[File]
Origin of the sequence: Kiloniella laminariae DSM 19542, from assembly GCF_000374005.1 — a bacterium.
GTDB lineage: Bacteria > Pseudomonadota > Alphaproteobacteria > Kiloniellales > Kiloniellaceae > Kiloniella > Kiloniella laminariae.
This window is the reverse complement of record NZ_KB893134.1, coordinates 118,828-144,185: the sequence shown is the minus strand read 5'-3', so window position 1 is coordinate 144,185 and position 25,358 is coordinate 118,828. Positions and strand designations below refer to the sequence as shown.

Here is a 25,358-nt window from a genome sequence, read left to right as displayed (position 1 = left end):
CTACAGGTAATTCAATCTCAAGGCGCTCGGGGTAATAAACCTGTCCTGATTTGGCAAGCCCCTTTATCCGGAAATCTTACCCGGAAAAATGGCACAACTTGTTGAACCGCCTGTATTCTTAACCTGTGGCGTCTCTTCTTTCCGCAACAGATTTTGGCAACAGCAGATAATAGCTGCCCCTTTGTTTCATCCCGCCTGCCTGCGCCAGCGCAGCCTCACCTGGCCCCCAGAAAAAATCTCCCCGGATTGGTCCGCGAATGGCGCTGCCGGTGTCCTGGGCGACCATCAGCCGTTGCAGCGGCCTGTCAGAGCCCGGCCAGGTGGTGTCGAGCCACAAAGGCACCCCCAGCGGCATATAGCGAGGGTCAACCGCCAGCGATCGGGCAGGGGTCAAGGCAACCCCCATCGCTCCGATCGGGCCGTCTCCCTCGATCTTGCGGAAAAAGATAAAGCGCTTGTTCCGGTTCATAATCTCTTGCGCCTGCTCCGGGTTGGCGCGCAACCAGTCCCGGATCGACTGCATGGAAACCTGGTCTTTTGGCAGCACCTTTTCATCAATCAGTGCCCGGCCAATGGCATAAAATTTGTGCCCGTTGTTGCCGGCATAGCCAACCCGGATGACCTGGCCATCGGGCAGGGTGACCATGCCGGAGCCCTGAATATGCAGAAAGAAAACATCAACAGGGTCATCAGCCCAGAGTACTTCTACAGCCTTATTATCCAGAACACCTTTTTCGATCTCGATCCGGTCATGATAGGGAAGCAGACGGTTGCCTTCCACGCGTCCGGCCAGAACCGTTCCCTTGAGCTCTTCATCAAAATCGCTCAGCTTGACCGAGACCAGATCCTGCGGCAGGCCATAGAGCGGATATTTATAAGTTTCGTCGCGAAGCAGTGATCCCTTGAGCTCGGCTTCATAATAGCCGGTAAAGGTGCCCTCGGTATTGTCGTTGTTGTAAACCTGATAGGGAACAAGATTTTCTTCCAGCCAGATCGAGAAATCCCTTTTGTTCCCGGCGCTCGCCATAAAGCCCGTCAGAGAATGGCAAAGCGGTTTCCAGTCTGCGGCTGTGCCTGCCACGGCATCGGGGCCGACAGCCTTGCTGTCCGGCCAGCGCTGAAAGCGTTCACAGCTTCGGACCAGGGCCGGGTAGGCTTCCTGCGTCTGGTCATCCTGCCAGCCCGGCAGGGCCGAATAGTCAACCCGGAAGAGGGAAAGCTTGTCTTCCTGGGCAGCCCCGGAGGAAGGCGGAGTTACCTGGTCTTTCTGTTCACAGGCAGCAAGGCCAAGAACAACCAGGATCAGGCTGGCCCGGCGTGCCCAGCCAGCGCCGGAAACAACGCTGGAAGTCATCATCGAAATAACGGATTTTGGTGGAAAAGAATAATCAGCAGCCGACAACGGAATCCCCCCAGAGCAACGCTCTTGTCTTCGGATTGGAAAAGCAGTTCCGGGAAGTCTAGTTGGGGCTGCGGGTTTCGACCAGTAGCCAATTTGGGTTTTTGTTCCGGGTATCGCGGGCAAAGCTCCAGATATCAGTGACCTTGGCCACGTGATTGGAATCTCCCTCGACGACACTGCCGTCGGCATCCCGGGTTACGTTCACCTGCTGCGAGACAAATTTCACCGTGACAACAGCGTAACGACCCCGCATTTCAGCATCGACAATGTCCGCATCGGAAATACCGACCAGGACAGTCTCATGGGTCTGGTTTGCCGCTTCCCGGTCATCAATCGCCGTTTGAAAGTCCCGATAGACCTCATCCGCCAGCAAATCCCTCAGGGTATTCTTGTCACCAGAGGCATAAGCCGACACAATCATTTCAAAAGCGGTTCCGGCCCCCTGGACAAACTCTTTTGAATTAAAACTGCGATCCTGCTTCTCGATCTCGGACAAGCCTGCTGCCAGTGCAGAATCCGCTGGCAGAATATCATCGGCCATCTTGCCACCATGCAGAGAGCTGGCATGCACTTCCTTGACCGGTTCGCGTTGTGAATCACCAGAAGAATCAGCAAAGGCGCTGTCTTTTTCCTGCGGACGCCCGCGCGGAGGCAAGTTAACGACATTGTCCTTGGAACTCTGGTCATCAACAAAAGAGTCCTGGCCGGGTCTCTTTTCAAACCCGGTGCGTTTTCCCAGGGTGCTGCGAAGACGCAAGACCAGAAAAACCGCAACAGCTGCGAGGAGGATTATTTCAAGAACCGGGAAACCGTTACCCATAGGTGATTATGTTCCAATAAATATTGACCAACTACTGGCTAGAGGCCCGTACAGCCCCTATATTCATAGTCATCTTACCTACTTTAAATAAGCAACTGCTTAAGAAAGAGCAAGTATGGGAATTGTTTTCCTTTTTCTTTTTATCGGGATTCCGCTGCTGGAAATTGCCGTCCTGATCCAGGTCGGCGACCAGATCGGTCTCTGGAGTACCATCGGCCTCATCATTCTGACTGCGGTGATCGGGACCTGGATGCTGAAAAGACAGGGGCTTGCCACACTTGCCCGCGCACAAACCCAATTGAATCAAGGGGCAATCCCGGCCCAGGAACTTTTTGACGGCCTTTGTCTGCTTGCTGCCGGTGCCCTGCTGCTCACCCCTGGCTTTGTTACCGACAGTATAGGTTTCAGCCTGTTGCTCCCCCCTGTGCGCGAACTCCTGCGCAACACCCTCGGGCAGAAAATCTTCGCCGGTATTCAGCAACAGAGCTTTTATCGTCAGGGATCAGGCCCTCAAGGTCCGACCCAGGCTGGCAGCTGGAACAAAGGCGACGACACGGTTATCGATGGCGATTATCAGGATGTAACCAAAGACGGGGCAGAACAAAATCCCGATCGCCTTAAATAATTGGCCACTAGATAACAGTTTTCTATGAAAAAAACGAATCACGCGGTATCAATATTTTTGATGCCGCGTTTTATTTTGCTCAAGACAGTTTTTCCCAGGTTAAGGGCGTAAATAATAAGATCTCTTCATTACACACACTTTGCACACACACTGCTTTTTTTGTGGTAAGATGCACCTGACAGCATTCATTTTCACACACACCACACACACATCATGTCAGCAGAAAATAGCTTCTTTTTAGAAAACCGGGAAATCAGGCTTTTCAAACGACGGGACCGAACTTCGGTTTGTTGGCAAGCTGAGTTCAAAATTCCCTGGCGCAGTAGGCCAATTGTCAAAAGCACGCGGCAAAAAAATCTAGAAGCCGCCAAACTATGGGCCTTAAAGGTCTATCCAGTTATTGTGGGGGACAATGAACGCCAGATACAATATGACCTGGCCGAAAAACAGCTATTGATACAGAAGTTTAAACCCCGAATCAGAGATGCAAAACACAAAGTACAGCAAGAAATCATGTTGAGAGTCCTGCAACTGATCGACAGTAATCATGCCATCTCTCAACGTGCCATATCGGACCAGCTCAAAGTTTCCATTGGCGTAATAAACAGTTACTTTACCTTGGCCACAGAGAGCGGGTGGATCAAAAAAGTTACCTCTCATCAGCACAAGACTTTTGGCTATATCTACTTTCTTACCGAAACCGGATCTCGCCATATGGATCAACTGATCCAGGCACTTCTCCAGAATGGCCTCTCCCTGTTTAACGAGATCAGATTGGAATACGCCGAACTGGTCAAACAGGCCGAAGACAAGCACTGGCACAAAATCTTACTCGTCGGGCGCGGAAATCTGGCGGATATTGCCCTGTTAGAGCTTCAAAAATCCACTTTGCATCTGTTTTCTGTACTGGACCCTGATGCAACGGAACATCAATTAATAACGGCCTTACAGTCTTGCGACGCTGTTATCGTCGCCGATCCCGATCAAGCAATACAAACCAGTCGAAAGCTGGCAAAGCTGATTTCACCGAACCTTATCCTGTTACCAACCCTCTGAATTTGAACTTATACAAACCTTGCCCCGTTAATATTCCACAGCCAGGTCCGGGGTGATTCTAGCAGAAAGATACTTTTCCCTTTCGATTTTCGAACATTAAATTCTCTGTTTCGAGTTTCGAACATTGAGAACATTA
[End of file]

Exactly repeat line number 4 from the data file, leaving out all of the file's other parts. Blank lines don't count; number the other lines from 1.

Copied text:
Here is a 25,358-nt window from a genome sequence, read left to right as displayed (position 1 = left end):